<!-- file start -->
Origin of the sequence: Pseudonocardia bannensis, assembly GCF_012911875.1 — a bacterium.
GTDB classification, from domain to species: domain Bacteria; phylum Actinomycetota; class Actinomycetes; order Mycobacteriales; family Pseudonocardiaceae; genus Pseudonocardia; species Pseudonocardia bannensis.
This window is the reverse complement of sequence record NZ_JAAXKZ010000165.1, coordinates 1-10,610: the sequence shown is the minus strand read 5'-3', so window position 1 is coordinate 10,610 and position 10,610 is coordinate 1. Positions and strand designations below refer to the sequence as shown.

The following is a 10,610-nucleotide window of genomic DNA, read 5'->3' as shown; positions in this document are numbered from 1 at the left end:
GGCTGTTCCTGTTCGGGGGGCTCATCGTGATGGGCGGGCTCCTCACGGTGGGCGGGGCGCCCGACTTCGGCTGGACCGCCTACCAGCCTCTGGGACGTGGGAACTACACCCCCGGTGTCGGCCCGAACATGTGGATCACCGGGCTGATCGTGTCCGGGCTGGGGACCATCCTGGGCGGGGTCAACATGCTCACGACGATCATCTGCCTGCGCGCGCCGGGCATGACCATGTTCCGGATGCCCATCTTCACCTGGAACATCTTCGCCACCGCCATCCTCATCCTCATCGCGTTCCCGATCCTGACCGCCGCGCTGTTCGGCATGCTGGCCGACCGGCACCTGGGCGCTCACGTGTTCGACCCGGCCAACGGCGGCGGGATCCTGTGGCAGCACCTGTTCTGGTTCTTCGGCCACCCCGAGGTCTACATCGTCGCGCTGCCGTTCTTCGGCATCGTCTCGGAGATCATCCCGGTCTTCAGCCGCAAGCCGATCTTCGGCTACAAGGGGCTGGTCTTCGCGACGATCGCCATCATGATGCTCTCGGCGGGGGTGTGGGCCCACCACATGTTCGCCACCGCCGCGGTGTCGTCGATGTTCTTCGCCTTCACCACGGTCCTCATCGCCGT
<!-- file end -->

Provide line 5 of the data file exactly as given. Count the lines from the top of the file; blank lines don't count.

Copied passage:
GGCTGTTCCTGTTCGGGGGGCTCATCGTGATGGGCGGGCTCCTCACGGTGGGCGGGGCGCCCGACTTCGGCTGGACCGCCTACCAGCCTCTGGGACGTGGGAACTACACCCCCGGTGTCGGCCCGAACATGTGGATCACCGGGCTGATCGTGTCCGGGCTGGGGACCATCCTGGGCGGGGTCAACATGCTCACGACGATCATCTGCCTGCGCGCGCCGGGCATGACCATGTTCCGGATGCCCATCTTCACCTGGAACATCTTCGCCACCGCCATCCTCATCCTCATCGCGTTCCCGATCCTGACCGCCGCGCTGTTCGGCATGCTGGCCGACCGGCACCTGGGCGCTCACGTGTTCGACCCGGCCAACGGCGGCGGGATCCTGTGGCAGCACCTGTTCTGGTTCTTCGGCCACCCCGAGGTCTACATCGTCGCGCTGCCGTTCTTCGGCATCGTCTCGGAGATCATCCCGGTCTTCAGCCGCAAGCCGATCTTCGGCTACAAGGGGCTGGTCTTCGCGACGATCGCCATCATGATGCTCTCGGCGGGGGTGTGGGCCCACCACATGTTCGCCACCGCCGCGGTGTCGTCGATGTTCTTCGCCTTCACCACGGTCCTCATCGCCGT